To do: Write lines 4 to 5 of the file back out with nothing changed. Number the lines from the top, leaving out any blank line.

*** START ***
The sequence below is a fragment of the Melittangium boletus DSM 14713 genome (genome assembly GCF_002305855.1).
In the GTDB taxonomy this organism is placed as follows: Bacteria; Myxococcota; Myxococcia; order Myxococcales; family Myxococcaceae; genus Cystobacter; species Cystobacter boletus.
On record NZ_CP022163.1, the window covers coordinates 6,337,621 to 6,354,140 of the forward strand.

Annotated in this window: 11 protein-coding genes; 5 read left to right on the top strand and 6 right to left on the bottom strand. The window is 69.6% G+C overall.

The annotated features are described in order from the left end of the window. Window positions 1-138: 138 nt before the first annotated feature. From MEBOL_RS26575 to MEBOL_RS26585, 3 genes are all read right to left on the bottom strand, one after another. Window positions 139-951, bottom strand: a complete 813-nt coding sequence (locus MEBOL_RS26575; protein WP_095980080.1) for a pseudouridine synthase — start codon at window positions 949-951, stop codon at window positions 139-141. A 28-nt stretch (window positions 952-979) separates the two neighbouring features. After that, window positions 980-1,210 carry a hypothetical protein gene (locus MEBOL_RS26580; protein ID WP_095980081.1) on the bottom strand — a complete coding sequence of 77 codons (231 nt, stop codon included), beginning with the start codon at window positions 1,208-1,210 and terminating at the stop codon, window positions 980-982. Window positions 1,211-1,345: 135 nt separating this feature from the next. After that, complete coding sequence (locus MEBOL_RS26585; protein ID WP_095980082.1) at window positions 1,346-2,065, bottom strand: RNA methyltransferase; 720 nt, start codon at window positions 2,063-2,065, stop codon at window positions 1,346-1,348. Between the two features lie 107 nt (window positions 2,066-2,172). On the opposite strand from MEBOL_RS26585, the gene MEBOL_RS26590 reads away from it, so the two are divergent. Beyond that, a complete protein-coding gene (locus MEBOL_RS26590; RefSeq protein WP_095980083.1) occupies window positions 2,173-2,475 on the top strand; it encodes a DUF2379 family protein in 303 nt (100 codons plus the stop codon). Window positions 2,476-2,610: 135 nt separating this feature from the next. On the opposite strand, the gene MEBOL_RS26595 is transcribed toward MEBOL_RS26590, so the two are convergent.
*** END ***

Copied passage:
Annotated in this window: 11 protein-coding genes; 5 read left to right on the top strand and 6 right to left on the bottom strand. The window is 69.6% G+C overall.

The annotated features are described in order from the left end of the window. Window positions 1-138: 138 nt before the first annotated feature. From MEBOL_RS26575 to MEBOL_RS26585, 3 genes are all read right to left on the bottom strand, one after another. Window positions 139-951, bottom strand: a complete 813-nt coding sequence (locus MEBOL_RS26575; protein WP_095980080.1) for a pseudouridine synthase — start codon at window positions 949-951, stop codon at window positions 139-141. A 28-nt stretch (window positions 952-979) separates the two neighbouring features. After that, window positions 980-1,210 carry a hypothetical protein gene (locus MEBOL_RS26580; protein ID WP_095980081.1) on the bottom strand — a complete coding sequence of 77 codons (231 nt, stop codon included), beginning with the start codon at window positions 1,208-1,210 and terminating at the stop codon, window positions 980-982. Window positions 1,211-1,345: 135 nt separating this feature from the next. After that, complete coding sequence (locus MEBOL_RS26585; protein ID WP_095980082.1) at window positions 1,346-2,065, bottom strand: RNA methyltransferase; 720 nt, start codon at window positions 2,063-2,065, stop codon at window positions 1,346-1,348. Between the two features lie 107 nt (window positions 2,066-2,172). On the opposite strand from MEBOL_RS26585, the gene MEBOL_RS26590 reads away from it, so the two are divergent. Beyond that, a complete protein-coding gene (locus MEBOL_RS26590; RefSeq protein WP_095980083.1) occupies window positions 2,173-2,475 on the top strand; it encodes a DUF2379 family protein in 303 nt (100 codons plus the stop codon). Window positions 2,476-2,610: 135 nt separating this feature from the next. On the opposite strand, the gene MEBOL_RS26595 is transcribed toward MEBOL_RS26590, so the two are convergent.